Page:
Kim Wyman’s challenger completely bungled attack

Tina Podlodowski, a former Seattle City Councilmember, is challenging Washington’s lone statewide Republican officeholder, Secretary of State Kim Wyman. Last week Podlodowski generated her first headlines of the campaign since her January announcement and acquitted herself so poorly that it will disqualify her in some minds.

As is often the case when a media opportunity is so cheap and not at all thought out, Podlodowski’s stunt didn’t go well. The whole kerfuffle was about the state’s presidential primary, which is your chance as a voter to influence the national process. Podlodowski announced, “I’m calling on my opponent in the secretary of state race to cancel this taxpayer-funded empty exercise immediately.”

That this is a particularly dumb idea has been covered elsewhere, but I’ll summarize the problems.

  1. By the time Podlodowski called for cancelling the primary, it was far too late. She timed her criticism for maximum press attention, not to actually change the situation or offer anything useful. That’s why it was so cheap.
  2. 65,000 military and overseas ballots were already in the mail when Podlodowski made her announcement. She either knew this and made her attack anyway, or she didn’t know a key fact about how our mail-in elections work. She’s running to be the chief elections officer of the state. “It is impossible to cancel an election that is already underway,” Wyman’s spokesman said.
  3. Podlodowski calls it a “vanity primary” because the parties’ contests are basically over, but it’s her party that blocked Wyman’s bill to move it to March. Wyman’s bill last year would have moved the presidential primary to March 8, when Washington voters would have had far more influence on the outcome. Democrats in the Legislature killed the bill. If Podlodowski believes the timing of our primary stinks, she should have supported Wyman’s bill to move it up.
  4. It’s also Podlodowski’s party that pays no attention to the primary results. She said, “It makes no sense to waste further taxpayer dollars on this effort just to build voter lists for the Republican Party.” That criticism is pure cover for the fact that Washington State Democrats completely ignore their primary voters and the results don’t affect delegate selection at all, in stark contrast to the Republicans. When asked about that, Podlodowski fumbled the obvious follow-up question.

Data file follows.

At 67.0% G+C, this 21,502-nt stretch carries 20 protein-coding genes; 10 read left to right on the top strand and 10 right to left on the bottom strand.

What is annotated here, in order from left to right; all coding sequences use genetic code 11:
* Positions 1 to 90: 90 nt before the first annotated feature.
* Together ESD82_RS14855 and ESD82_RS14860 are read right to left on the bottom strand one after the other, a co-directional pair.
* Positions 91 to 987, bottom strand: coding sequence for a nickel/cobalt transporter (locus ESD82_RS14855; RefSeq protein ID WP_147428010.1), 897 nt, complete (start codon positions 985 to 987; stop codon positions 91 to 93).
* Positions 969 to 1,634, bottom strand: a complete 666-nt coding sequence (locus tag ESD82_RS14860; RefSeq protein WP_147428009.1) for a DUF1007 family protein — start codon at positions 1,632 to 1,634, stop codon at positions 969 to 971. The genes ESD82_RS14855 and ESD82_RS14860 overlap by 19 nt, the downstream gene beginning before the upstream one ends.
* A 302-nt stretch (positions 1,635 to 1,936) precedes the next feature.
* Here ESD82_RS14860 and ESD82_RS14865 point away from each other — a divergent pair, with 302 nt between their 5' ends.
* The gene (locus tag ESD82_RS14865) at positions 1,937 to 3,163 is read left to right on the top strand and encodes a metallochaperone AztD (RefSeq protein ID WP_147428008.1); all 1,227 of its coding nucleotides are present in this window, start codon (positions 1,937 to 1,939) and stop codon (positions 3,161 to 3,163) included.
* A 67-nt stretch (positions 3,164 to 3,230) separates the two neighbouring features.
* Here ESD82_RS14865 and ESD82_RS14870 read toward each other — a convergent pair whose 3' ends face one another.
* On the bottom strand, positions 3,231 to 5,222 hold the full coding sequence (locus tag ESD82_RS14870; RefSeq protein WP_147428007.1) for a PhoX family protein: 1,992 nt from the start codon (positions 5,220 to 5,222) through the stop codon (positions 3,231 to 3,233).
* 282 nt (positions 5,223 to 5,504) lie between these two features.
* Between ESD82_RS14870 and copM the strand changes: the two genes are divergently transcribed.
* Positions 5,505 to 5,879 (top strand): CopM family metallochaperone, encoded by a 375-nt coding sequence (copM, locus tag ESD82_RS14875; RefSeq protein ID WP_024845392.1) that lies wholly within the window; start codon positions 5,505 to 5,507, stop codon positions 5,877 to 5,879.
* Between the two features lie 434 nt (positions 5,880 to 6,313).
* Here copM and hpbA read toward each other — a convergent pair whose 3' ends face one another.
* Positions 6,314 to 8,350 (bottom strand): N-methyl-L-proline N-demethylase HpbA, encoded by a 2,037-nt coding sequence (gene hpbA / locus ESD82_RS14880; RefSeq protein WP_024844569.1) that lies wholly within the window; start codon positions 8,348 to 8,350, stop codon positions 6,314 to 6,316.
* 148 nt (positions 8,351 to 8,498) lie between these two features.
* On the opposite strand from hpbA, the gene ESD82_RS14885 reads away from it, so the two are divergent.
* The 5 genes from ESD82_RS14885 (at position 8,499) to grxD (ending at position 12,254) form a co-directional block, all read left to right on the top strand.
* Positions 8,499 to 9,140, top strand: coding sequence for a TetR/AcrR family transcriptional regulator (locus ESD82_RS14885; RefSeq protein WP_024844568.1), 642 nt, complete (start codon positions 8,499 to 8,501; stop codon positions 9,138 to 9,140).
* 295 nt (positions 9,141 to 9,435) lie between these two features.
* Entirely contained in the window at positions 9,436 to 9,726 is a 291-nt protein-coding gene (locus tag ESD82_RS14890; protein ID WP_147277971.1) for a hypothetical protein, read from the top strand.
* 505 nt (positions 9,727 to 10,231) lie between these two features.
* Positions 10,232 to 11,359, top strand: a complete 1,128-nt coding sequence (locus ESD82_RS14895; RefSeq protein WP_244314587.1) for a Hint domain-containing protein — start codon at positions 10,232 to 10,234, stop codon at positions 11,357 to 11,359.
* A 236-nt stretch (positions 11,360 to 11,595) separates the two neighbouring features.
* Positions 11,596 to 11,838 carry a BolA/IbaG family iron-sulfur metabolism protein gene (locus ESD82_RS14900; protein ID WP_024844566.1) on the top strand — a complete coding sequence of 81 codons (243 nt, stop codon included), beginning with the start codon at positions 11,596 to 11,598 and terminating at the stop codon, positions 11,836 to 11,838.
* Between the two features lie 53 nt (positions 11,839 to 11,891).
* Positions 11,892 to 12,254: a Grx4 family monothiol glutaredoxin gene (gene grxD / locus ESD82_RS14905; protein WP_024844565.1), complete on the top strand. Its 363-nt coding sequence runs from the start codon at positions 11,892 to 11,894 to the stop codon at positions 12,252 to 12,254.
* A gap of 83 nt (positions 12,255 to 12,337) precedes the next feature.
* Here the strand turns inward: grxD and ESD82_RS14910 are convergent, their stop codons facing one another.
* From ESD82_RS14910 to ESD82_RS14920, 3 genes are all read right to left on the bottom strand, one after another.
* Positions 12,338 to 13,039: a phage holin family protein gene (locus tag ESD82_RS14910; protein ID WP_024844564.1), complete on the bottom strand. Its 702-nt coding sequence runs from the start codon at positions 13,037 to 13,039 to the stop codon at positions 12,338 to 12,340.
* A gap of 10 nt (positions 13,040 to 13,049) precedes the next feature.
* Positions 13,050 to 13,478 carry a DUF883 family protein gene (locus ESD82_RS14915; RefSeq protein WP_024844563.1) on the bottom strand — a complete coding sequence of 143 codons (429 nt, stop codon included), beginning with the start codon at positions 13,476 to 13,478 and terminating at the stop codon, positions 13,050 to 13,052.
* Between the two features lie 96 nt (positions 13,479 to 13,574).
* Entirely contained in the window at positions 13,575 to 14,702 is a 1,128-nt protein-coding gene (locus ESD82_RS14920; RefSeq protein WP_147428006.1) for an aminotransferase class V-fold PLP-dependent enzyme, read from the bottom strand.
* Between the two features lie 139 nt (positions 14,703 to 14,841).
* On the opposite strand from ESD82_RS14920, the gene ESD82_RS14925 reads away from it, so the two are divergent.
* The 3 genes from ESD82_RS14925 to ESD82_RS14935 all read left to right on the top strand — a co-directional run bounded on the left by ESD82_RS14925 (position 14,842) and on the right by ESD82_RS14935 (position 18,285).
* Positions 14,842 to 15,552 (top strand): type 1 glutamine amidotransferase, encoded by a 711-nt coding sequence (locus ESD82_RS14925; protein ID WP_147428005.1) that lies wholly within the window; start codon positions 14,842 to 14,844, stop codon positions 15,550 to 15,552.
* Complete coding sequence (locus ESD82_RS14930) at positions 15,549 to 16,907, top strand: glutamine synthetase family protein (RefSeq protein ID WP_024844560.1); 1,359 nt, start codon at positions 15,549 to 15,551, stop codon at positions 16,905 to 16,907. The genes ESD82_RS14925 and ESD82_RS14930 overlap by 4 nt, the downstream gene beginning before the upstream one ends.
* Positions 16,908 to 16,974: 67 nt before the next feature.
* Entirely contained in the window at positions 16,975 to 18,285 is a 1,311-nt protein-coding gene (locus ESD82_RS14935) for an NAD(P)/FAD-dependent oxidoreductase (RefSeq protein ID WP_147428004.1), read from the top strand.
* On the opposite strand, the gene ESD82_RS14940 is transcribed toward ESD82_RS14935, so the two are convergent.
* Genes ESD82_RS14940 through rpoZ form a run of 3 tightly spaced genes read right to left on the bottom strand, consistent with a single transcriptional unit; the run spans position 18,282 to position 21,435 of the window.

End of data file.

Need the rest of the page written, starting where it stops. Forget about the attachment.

5. Most importantly, the Secretary of State has no authority under the law to cancel the presidential primary! Yet Podlodowski called on Wyman to do so anyway. Like the military ballots issue, it’s another instance where Podlodowski either knew the facts and ignored them, or even worse, she didn’t know them in the first place. The Seattle Times wrote, “Podlodowski’s request is disturbing because it implies she believes the secretary of state — a partisan office — should be able to unilaterally cancel an election that is required by law. The state elections chief has no such power, nor should she. This is a democracy, not a banana republic.”

When challenged on that last one, Podlodowski’s spokeswoman doubled down, unfortunately:

Podlodowski’s campaign spokeswoman, Maddie Foutch, was unable to cite a legal authority for Wyman to halt the primary, but insisted it was “irresponsible of Kim Wyman to let this go on.”

Wyman replied that Podlodowski’s demands show the challenger’s lack of experience and limited understanding of the job. Voters could have had the primary in March if leaders of Podlodowski’s party hadn’t blocked efforts to move the date up, she added.

Talk about a rough start to a campaign. This election will offer a stark contrast between a competent elections professional like Kim Wyman and Tina Podlodowski, who displayed her lack of knowledge about our elections and completely bungled an attempt to score cheap political points. Should be fun.
-Rob McKenna

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Rob McKenna
Rob served two terms as Washington’s Attorney General, from 2005 to 2013. He successfully argued three cases before the U.S. Supreme Court and negotiated three of the largest consumer financial protection settlements in national history, all involving mortgage lending and servicing. He is a recognized leader in the development of consumer protections on the internet, in data protection and privacy regulation.